Programme in detail
The structure of the BioMedical Engineering programme is shown in the picture below.
In the first year the students are expected to take 60 ECTS. The first year of the program consists of obligatory courses for all tracks (14 EC), obligatory courses for each track, and free elective courses. There are two lists of track-specific obligatory courses. The students of each track have to follow all the courses in the first list (24-25 EC) and a selection of three (two for Medical Physics) courses from the second list of obligatory courses. The general goal of these courses is to provide students a solid understanding of fundamentals of the relevant scientific topics as well as the state-of-the-art aspects of biomedical engineering that will allow them to undertake current and future challenges in this multidisciplinary field successfully. Students who have a non-technical background (e.g. biomedical, medical, movement sciences, etc) are obliged to choose an alternative course for the Anatomy & Physiology obligatory course. Suggestions for alternatives will be given by the coordinators of the respective tracks.
The second year involves a traineeship in a biomedical research group or company, a literature survey and an MSc project.
Internship (15 ECTS)
The second year starts with an internship in a biomedical research group or biomedical company. Over the course of their traineeship students undertake a project determined in consultation with the host institute. It is encouraged but not obligatory that Dutch students undertake their traineeship abroad.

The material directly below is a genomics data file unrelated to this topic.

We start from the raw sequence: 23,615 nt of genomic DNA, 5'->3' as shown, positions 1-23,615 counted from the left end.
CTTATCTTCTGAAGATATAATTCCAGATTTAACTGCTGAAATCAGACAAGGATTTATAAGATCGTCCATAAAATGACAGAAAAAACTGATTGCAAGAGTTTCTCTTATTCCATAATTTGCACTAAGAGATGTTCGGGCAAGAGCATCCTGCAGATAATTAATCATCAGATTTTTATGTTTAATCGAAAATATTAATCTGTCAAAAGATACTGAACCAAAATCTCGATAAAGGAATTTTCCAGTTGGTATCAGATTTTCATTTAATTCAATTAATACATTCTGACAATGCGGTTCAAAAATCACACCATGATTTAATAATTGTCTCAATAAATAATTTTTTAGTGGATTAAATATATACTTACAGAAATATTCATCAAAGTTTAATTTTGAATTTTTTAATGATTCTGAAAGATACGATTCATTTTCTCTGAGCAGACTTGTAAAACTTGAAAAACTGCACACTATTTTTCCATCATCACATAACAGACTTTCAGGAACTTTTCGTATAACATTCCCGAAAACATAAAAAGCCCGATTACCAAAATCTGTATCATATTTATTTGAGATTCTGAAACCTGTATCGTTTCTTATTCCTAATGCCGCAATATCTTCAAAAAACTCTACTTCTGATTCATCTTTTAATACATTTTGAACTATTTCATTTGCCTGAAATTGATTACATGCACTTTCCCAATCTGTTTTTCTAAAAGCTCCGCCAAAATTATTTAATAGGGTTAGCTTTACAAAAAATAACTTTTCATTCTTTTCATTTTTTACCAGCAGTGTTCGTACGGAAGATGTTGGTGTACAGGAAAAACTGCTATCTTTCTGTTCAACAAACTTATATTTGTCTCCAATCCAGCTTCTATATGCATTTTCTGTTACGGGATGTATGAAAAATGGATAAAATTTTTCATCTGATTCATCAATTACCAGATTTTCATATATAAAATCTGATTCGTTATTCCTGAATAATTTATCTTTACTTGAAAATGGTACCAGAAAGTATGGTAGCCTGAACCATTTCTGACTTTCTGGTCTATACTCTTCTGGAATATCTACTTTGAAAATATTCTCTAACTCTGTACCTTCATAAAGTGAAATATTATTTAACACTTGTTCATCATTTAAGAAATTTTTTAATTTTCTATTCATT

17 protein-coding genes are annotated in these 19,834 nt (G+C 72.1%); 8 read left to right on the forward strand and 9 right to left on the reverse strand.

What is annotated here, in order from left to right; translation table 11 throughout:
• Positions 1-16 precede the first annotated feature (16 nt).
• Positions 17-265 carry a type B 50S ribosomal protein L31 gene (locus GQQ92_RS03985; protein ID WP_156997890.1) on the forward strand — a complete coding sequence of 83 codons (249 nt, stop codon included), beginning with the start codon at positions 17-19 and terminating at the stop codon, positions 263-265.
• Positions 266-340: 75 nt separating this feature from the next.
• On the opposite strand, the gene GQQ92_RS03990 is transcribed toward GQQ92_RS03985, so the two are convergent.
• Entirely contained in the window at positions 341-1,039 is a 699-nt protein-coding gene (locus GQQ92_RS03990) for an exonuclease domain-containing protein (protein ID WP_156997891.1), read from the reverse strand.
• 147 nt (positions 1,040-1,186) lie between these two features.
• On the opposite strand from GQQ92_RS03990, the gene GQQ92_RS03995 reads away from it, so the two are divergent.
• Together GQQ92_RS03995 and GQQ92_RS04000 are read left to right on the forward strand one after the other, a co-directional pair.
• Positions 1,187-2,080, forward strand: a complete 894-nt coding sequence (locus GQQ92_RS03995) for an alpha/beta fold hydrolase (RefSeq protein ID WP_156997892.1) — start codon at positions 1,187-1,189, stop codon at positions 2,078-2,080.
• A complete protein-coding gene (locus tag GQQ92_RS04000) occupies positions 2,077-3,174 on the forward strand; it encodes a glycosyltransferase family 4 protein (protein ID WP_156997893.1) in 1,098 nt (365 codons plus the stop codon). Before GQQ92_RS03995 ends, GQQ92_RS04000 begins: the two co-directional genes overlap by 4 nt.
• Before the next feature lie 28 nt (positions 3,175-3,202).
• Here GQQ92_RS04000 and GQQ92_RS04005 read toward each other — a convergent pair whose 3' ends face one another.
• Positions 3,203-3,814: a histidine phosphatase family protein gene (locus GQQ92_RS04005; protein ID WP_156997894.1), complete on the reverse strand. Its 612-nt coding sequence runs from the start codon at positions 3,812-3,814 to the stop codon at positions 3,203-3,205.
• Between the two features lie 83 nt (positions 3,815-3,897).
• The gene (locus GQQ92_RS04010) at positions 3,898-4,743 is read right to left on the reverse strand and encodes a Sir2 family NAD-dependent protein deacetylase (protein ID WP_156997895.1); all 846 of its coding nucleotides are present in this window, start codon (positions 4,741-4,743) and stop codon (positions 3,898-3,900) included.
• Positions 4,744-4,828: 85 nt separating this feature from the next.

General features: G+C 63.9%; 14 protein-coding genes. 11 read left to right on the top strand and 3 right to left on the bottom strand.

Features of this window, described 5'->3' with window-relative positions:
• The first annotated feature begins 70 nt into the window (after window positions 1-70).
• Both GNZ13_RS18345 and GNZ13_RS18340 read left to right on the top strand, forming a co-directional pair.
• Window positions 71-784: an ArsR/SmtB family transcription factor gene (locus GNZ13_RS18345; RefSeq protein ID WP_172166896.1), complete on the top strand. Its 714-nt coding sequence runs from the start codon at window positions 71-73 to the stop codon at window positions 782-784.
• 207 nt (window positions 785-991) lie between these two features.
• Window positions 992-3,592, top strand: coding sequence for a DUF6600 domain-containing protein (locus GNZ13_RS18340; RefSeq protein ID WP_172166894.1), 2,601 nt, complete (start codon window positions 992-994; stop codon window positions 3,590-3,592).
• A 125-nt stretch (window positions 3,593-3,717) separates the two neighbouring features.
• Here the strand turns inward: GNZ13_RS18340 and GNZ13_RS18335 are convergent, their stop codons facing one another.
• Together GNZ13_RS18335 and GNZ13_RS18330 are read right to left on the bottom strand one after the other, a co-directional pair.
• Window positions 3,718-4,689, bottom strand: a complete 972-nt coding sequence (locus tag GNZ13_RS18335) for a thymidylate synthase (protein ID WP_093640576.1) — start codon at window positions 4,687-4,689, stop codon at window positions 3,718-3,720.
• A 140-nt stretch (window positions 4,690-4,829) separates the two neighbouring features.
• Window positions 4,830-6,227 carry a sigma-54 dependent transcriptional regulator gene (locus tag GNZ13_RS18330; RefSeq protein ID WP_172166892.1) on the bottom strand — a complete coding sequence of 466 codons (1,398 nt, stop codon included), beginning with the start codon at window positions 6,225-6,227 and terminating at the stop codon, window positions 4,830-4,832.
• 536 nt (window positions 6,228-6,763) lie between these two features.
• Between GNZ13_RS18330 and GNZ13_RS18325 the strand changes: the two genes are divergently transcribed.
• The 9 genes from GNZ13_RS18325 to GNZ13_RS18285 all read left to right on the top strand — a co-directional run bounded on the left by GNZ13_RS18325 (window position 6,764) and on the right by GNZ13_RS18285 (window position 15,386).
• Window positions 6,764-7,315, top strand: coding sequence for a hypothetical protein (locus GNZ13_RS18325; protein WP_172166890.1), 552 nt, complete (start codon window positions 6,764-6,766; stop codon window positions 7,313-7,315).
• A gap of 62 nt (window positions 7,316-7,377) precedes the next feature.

Literature study (10 ECTS)
In the literature study students learn to critically review and coherently present information from scientific and other publications. The literature study is generally defined as a preparation for the Masters thesis project. The remainder of the second year is taken up with a Masters thesis project. The traineeship and literature survey may be undertaken in any order.
Master thesis project (35 ECTS)
The Masters thesis project is the final part of the BME programme. In a large number of cases, the project is undertaken in collaboration with a clinical partner. Regardless of whether thesis work is carried out in Delft or at the premises of the clinical partner, every MSc project requires final supervision of a TU Delft staff member.
Students in principle prepare the MSc thesis as a journal paper. Thesis work is evaluated by way of an oral presentation (graduation seminar) by the candidate and an oral examination before an MSc examination committee composed of at least three scientific staff members, including the supervisor and one staff member from outside the research group. The examination committee may also include external examiners from research institutes or from industrial partners.